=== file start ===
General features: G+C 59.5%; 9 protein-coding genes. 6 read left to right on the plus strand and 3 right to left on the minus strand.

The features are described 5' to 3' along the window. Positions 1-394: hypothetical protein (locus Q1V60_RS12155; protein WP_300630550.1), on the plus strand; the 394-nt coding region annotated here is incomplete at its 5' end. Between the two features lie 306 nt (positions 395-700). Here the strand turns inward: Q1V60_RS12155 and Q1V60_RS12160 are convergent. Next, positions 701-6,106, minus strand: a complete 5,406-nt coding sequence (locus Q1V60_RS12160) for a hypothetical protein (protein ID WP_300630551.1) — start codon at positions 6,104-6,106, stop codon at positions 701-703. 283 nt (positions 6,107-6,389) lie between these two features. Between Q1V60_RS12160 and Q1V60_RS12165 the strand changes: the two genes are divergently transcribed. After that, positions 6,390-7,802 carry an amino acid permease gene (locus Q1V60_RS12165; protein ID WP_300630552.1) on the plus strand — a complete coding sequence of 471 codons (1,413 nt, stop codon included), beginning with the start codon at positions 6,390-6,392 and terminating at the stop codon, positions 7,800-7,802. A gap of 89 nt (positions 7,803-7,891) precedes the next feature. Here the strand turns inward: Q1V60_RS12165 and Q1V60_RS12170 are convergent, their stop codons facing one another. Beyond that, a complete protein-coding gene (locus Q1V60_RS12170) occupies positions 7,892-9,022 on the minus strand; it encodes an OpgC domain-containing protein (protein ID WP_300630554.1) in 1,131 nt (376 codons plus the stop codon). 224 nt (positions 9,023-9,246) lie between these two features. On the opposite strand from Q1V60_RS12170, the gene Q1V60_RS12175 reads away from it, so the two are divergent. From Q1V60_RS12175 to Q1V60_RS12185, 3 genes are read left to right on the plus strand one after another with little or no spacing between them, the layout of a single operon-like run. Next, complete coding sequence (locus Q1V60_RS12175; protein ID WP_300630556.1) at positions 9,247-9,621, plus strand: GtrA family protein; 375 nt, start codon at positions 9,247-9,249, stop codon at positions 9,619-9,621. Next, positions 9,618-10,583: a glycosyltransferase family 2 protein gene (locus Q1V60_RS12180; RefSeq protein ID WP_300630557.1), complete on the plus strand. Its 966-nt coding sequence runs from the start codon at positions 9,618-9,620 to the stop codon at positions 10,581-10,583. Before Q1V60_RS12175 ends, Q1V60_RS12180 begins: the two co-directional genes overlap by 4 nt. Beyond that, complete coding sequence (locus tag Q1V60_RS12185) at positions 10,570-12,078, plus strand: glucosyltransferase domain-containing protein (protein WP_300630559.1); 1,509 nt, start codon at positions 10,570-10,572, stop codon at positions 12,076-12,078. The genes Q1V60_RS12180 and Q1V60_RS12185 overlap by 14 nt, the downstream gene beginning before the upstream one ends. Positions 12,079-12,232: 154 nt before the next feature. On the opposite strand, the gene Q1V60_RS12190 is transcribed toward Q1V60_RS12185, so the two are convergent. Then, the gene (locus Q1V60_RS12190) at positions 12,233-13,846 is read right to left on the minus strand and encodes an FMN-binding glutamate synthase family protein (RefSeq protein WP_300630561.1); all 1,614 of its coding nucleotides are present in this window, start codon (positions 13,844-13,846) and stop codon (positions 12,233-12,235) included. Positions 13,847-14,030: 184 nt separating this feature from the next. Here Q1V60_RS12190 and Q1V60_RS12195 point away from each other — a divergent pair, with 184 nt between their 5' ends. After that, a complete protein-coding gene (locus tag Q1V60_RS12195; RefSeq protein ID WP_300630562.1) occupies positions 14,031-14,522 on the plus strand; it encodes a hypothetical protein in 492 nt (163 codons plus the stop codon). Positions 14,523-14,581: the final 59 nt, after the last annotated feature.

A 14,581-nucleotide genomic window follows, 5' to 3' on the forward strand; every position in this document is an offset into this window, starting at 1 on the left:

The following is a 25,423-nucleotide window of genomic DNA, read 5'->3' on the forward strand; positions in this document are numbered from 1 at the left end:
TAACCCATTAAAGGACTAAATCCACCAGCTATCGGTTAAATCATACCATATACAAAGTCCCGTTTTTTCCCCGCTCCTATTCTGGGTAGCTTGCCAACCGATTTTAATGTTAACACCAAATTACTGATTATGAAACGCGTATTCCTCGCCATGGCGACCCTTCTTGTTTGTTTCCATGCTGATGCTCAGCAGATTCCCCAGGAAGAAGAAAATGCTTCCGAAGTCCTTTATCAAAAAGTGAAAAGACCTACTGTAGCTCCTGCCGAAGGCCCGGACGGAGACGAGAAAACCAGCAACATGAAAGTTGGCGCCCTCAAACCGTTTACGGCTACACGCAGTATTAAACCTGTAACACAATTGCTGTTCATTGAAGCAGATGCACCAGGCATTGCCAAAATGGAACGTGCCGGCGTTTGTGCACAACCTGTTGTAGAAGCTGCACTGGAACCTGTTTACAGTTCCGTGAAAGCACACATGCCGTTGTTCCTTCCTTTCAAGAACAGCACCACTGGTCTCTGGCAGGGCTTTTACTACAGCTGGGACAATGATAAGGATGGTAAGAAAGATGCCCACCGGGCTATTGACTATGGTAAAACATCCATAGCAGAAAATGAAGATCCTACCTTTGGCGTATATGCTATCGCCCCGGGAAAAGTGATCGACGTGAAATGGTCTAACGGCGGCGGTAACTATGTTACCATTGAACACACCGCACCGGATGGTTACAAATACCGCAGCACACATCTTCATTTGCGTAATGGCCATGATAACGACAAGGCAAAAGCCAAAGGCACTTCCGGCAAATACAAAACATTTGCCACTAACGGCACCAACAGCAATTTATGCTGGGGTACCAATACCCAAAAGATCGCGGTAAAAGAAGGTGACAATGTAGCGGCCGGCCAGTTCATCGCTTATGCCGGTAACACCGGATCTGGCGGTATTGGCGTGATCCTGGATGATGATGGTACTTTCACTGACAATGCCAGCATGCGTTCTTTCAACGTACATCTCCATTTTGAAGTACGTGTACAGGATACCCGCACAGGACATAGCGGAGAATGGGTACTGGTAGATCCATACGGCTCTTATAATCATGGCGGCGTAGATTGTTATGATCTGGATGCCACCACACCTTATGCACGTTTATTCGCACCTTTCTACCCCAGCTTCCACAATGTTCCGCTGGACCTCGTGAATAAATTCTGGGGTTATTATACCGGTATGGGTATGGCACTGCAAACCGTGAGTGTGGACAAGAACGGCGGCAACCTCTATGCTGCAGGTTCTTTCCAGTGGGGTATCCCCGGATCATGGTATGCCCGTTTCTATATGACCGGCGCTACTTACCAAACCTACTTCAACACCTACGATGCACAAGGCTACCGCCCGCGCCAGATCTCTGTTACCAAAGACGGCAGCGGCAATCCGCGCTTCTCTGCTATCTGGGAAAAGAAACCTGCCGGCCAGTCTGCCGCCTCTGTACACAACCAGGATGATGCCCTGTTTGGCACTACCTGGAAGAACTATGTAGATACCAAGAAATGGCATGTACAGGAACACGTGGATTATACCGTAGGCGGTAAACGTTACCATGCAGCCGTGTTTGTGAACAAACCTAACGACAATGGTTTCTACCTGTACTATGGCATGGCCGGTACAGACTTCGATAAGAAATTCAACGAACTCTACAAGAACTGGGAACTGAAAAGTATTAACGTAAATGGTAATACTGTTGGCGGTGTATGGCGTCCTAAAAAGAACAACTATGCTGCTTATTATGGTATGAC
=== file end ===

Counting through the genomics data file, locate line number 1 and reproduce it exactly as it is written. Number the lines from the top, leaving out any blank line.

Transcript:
General features: G+C 59.5%; 9 protein-coding genes. 6 read left to right on the plus strand and 3 right to left on the minus strand.